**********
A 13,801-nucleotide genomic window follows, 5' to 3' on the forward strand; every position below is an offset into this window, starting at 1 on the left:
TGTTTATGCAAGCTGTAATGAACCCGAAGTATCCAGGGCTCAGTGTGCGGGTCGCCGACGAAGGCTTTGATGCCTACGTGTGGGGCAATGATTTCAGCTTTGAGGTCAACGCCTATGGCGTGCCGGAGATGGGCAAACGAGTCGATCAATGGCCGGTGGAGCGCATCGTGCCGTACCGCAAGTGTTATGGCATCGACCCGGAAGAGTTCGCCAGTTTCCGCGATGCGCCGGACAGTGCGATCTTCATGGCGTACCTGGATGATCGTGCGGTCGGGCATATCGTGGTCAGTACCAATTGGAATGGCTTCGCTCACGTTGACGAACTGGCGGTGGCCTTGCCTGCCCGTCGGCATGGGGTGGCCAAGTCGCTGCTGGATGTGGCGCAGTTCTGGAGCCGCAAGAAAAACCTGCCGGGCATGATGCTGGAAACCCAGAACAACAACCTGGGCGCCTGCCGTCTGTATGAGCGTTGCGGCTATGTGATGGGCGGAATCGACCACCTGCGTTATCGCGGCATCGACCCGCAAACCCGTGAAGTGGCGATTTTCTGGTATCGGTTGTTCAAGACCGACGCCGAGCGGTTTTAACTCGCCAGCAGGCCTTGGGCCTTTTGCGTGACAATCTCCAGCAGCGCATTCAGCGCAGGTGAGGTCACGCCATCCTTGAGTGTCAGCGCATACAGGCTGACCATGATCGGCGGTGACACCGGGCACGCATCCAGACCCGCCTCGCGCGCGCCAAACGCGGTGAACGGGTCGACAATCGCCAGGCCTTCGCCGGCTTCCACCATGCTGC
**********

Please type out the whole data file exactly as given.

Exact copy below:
A 13,801-nucleotide genomic window follows, 5' to 3' on the forward strand; every position below is an offset into this window, starting at 1 on the left:
TGTTTATGCAAGCTGTAATGAACCCGAAGTATCCAGGGCTCAGTGTGCGGGTCGCCGACGAAGGCTTTGATGCCTACGTGTGGGGCAATGATTTCAGCTTTGAGGTCAACGCCTATGGCGTGCCGGAGATGGGCAAACGAGTCGATCAATGGCCGGTGGAGCGCATCGTGCCGTACCGCAAGTGTTATGGCATCGACCCGGAAGAGTTCGCCAGTTTCCGCGATGCGCCGGACAGTGCGATCTTCATGGCGTACCTGGATGATCGTGCGGTCGGGCATATCGTGGTCAGTACCAATTGGAATGGCTTCGCTCACGTTGACGAACTGGCGGTGGCCTTGCCTGCCCGTCGGCATGGGGTGGCCAAGTCGCTGCTGGATGTGGCGCAGTTCTGGAGCCGCAAGAAAAACCTGCCGGGCATGATGCTGGAAACCCAGAACAACAACCTGGGCGCCTGCCGTCTGTATGAGCGTTGCGGCTATGTGATGGGCGGAATCGACCACCTGCGTTATCGCGGCATCGACCCGCAAACCCGTGAAGTGGCGATTTTCTGGTATCGGTTGTTCAAGACCGACGCCGAGCGGTTTTAACTCGCCAGCAGGCCTTGGGCCTTTTGCGTGACAATCTCCAGCAGCGCATTCAGCGCAGGTGAGGTCACGCCATCCTTGAGTGTCAGCGCATACAGGCTGACCATGATCGGCGGTGACACCGGGCACGCATCCAGACCCGCCTCGCGCGCGCCAAACGCGGTGAACGGGTCGACAATCGCCAGGCCTTCGCCGGCTTCCACCATGCTGC